‘For a wolf to an Indian’

I have just received the last volume in Jeremy Dupertuis Bangs’ Plymouth Colony town records series – see my earlier post on the records of Sandwich and Eastham. The Town Records of Duxbury, Bridgewater, and Dartmouth during the Time of Plymouth Colony, 1620–1692, like Sandwich and Eastham, is published on-demand through Lulu.com. Jeremy also has two other volumes available through Lulu.com: the town records of Marshfield and Plymouth Colony Records. Deeds, &c. vol. II, 1651–1663. I have these latter two on order.

The arrangement of this new volume is identical to that of Sandwich and Eastham, with names indexed to the dates of records in the Records Calendar that includes abstracts from both town and colony sources. The Calendar, in turn, then refers to the page number of the original transcription in the Records Transcriptions section.

This volume is printed in an 8” x 11” format (the same size as Eastham) and has 397 pages, divided by town: Duxbury, 137 pages; Bridgewater, 214; and Dartmouth, 34. Compared to the volumes on Sandwich, which has 463 pages, and Eastham with 480 pages, and with Jeremy’s transcriptions of Scituate town records published by NEHGS in three volumes, it is clear that the extant records for this period of time (1620–1692) for Duxbury, Bridgewater, and Dartmouth are far smaller than the others.

David Alden was paid 10 shillings “for wood,” perhaps to heat the meeting house? “For a wolfe to an Indian” 7 shillings, six pence.

The earliest records for Duxbury (officially established as a town in 1637) were lost when the town clerk’s house burned in 1660. Bridgewater was only established as a town from Duxbury in 1656, and Dartmouth’s records begin in the late 1670s.

These limitations prevent the Duxbury, Bridgewater, and Dartmouth volume from being anyway near as inclusive and interesting (no earmark registries, for example) as the Sandwich and Eastham volumes, but it still presents many land grants, deeds, lot divisions, bounds, and in the case of Bridgewater, vital records, of value for seventeenth-century family research.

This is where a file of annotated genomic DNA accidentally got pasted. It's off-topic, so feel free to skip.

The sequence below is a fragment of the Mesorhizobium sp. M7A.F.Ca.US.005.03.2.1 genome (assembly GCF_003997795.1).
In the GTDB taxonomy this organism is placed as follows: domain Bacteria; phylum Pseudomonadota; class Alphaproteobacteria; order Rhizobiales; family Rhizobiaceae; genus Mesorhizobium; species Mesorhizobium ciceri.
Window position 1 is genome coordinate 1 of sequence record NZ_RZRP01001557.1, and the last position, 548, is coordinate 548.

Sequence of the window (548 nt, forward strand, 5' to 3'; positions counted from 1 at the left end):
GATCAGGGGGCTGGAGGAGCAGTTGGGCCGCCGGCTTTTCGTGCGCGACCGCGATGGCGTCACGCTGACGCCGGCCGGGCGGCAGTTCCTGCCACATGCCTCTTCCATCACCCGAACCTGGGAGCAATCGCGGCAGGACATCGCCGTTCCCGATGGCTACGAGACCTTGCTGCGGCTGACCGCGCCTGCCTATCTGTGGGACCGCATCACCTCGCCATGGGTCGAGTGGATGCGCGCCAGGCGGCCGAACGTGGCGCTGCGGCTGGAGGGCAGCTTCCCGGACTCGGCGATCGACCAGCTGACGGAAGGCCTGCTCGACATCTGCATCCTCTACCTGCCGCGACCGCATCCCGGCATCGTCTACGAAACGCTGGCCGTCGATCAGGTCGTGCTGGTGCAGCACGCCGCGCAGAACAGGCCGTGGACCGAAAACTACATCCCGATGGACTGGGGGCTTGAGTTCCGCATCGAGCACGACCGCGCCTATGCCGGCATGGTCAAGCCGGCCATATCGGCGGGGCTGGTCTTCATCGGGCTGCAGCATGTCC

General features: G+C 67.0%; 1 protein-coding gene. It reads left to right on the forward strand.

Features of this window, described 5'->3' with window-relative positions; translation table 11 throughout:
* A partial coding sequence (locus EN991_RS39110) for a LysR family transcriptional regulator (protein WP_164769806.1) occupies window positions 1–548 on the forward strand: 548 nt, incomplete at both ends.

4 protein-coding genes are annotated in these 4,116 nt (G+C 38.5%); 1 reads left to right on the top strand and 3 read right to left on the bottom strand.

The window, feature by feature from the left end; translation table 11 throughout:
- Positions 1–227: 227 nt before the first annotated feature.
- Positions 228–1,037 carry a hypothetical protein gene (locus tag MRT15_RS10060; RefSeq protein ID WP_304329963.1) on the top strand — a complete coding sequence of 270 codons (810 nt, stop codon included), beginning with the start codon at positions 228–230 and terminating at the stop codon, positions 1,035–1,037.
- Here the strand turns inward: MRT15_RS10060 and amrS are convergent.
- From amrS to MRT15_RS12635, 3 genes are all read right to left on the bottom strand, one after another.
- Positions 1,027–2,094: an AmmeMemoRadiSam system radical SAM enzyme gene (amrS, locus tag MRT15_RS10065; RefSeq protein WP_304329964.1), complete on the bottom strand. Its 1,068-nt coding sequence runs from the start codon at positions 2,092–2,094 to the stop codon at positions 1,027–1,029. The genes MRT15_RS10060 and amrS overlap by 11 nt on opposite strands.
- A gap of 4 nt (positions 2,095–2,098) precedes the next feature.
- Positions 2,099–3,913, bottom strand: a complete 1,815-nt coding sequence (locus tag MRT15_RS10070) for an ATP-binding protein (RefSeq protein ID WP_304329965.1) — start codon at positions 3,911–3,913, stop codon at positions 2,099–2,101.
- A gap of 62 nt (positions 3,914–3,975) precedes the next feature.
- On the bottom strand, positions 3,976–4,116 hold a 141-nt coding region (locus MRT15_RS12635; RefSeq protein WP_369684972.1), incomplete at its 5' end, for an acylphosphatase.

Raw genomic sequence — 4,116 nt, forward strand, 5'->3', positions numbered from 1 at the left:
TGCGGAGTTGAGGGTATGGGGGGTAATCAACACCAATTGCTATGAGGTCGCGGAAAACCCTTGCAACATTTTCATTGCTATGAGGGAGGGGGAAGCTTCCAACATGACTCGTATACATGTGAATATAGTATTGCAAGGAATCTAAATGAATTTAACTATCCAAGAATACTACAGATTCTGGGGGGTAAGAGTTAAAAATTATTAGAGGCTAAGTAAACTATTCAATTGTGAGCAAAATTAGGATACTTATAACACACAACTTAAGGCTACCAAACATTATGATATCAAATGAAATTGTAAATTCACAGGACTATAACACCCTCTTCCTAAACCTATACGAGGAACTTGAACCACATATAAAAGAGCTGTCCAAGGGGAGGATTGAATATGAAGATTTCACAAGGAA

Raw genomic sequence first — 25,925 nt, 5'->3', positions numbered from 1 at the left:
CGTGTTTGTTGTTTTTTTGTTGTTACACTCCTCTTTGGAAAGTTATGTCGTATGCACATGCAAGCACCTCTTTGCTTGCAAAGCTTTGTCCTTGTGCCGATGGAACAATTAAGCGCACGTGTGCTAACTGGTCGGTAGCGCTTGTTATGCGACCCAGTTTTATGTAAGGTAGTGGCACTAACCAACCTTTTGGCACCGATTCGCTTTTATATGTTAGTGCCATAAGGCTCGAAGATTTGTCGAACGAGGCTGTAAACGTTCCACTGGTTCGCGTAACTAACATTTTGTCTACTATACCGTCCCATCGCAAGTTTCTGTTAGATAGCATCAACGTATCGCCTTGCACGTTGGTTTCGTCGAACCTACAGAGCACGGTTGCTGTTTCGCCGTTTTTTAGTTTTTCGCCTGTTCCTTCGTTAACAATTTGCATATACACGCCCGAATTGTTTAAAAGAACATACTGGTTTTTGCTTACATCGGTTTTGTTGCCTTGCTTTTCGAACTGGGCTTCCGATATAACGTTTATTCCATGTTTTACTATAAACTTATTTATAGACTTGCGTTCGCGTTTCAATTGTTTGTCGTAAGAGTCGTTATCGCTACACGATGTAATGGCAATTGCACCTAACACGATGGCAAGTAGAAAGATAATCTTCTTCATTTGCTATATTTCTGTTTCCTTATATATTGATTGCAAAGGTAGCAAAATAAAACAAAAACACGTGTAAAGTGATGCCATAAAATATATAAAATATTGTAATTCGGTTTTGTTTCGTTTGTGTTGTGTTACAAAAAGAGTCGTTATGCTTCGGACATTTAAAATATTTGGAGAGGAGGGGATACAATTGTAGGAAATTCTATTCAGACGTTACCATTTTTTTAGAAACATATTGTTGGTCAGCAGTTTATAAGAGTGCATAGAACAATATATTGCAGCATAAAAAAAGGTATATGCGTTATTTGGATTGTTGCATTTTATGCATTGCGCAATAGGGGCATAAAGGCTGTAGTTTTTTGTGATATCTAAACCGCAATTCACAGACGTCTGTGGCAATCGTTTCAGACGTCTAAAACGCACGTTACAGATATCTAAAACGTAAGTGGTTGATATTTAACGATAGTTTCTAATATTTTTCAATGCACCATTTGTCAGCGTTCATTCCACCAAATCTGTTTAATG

Duxbury’s records include a few accounts of what the town paid out for wages and services, which can contain some interesting morsels. In 1680 Rodolphus Thacher was paid 10 shillings for sweeping the meeting house. David Alden was paid 10 shillings “for wood,” perhaps to heat the meeting house? “For a wolfe to an Indian” 7 shillings, six pence. In 1676 Joseph Prior, Jr., was paid one shilling “for mending the pulpit dore.” In 1692 Peter West was paid 15 shillings, 6 pence for serving on the Grand Jury and “mending the meeting house.”

Thanks, Jeremy.

Alicia Crane Williams

About Alicia Crane Williams

Alicia is the lead genealogist on the new NEHGS study project, Early New England Families, 1641-1700. Prior to joining the NEHGS staff, she compiled and edited numerous important genealogical publications including The Mayflower Descendant, the Alden Family Five Generations project, and the Harlow Family : Descendants of Sgt. William Harlow (1624/5-1691) of Plymouth, Massachusetts. Alicia has served as Historian of the Massachusetts Society of Mayflower Descendants, Assistant Historian General at the General Society of Mayflower Descendants, and as Genealogist of the Alden Kindred of America. She earned a bachelor’s degree from the University of Connecticut and a master’s degree in History from Northeastern University. In October 2016, Alicia was elected a Fellow of the American Society of Genealogists.

5 thoughts on “‘For a wolf to an Indian’

  1. In researching the Wesley, Maine Town Records, I discovered that on 08 December 1842 the Town of Wesley paid one “Sock Susup Andrew” (probably a Passamaquoddy Indian) $10.00 for killing one wolf.

  2. A note written by James Gray Jr of Wesley, Maine, recently discovered among the Gray family’s receipts:
    ” bounty paid by N Higgins
    Bounty orders in 1858
    order To Samuel Day one wolf — $ 8.00
    ” Ephraim Elsmore ” Bear — 2.00
    ” John W. Day one ” 2.00
    ” E. F Day 5 ” 10.00
    ——— Amount Received
    $ 22.00 of N Higgins

  3. Sounds intriguing! I’m a George Soule descendant, and he was one of the original settlers of Duxbury.

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